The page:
On January 25, the State of California lifted its previously enacted emergency stay-at-home order for all 58 counties. The stay-at-home orders were put in place at the beginning of December and were designed to help ease the burden on ICUs throughout the state, which were becoming increasingly inundated with new COVID-19 patients. As a point of perspective, on December 1, California reported 9,365 hospitalized COVID-19 patients, which number increased to peak on January 6 of 22,853 hospitalized individuals. In fact, COVID-19 cases reached over 53,000 in a single day on January 1, but between January 29 and February 4, California went through a full week where less than 20,000 cases per day were reported statewide. The decline in cases and rise in ICU bed availability prompted the state to rescind the order.
The decision to rescind the emergency stay-at-home order has been met with mixed reactions, with some criticizing the state for ending the order too early in order to satisfy certain lobbying interests. Regardless of the state’s rationale, all 58 counties returned to the previously enacted four-tier color-coded system established on August 28, 2020. As of the date of this publication, all but four rural counties in California fall into the most-restrictive tier: widespread. Within the widespread tier, certain businesses are permitted to reopen with limited capacities, including restaurants with outdoor dining, retail stores, and personal care services such as hair and nail salons.
The decision by the State of California to rescind the emergency stay-at-home order and return counties to designated tiers, however, does not change the fact that original state of emergency order concerning COVID-19 dating back to March 2020 remains fully in-place. The state of emergency permits the state to take certain actions related to combating COVID-19, while also permitting local municipalities to enact additional relief if they so desire. Accordingly, all eviction moratoriums throughout the state, which are only permissible due to the existence of the statewide state of emergency, remain in-place and unchanged.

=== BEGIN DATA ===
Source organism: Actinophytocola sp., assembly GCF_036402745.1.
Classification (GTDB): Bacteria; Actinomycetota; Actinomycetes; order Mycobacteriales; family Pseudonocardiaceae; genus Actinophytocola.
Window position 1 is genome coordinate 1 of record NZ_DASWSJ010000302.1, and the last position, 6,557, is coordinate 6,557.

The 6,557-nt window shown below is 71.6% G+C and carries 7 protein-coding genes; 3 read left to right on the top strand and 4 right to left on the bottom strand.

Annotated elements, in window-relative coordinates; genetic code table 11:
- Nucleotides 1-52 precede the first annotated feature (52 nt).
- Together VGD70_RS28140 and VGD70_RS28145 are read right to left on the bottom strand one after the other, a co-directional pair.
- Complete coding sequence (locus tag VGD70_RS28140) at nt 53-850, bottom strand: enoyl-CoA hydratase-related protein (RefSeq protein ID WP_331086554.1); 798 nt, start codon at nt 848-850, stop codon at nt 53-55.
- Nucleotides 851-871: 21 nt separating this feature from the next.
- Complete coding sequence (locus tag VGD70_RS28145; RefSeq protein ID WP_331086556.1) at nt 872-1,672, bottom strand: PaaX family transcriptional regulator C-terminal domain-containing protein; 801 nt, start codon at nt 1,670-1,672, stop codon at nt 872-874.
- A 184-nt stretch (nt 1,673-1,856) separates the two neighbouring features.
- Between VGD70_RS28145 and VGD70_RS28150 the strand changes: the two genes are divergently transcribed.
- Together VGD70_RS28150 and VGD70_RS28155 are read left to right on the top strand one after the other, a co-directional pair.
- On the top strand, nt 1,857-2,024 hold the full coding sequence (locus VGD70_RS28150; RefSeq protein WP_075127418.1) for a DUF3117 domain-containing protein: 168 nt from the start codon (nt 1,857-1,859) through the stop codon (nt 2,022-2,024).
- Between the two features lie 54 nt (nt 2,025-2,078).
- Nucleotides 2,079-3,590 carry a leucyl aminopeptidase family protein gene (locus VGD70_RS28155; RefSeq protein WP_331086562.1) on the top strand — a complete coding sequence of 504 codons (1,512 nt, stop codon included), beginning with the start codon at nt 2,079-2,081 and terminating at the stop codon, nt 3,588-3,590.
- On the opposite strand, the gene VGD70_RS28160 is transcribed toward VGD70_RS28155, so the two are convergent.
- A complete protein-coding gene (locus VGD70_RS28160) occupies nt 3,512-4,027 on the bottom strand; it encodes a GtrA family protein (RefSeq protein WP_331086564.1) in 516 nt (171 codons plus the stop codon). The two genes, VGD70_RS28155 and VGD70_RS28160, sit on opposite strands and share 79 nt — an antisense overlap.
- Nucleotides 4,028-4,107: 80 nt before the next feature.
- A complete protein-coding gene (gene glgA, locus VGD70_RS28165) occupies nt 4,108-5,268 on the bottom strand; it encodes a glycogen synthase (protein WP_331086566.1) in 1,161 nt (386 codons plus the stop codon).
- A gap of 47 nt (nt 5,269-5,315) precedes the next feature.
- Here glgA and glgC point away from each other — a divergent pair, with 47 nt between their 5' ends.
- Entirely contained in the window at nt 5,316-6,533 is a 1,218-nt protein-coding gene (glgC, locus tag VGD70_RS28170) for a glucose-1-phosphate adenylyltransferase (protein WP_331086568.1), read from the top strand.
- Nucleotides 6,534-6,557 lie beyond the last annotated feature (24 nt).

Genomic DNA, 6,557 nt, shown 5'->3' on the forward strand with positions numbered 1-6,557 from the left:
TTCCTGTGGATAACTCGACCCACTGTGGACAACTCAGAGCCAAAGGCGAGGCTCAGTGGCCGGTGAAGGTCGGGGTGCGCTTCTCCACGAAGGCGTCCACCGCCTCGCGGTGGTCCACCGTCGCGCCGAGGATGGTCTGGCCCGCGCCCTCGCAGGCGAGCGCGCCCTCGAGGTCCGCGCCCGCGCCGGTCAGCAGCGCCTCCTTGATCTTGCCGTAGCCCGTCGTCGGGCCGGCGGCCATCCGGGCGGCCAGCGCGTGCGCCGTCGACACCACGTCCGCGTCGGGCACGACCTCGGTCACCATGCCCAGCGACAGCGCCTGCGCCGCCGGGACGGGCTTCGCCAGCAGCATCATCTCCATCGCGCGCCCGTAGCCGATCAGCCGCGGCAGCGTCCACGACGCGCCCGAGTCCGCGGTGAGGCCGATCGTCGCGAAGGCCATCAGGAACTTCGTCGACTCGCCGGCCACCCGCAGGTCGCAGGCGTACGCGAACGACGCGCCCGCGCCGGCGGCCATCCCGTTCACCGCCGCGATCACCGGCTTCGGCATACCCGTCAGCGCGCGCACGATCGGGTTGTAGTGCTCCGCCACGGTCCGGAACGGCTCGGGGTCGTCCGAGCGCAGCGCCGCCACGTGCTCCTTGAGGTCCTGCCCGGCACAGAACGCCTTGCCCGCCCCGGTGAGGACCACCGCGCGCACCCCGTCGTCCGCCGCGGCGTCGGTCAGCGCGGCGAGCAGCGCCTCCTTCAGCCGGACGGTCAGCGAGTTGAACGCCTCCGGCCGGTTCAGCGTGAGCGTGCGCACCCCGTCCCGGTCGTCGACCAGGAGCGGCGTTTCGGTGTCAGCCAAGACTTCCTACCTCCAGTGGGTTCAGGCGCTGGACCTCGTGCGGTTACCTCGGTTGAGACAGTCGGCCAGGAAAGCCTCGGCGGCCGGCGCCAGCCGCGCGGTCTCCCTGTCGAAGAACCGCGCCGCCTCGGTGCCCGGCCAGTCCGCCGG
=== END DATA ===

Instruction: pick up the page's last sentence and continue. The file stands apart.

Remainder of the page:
Furthermore, the rescission of the regional stay-at-home order does not affect the previously enacted new Cal/OSHA regulations promulgated on November 20, 2020. These new rules codified various reporting and testing requirements for businesses and employees in the event of a confirmed positive COVID-19 case or outbreak. All businesses, regardless of whether or not they are permitted to partially or fully re-open under the California tier system, must comply with the new Cal/OSHA regulations. These regulations include, but are not limited to, the development of an Injury and Illness Prevention Program and maintaining an employee’s salary and benefits if they are excluded from work as a result of having, or being exposed to, COVID-19.
The existence of new Cal/OSHA rules and the increased distribution of the COVID-19 vaccine has prompted unique questions for commercial landlords throughout the state: can a landlord require employees of tenants to obtain the vaccine before returning to work, or, conversely, can a tenant prevent employees or contractors of a landlord from entering a tenant’s leased premises if the tenant requires all its employees and visitors to provide proof of vaccination? In general, the law is clear that employers can enact mandatory vaccination programs for their own employees, subject to honoring religious and medical accommodation requests. The Equal Employment Opportunity Commission, (“EEOC”) in fact, recently promulgated guidance stating that employer-based mandatory vaccine programs were permissible.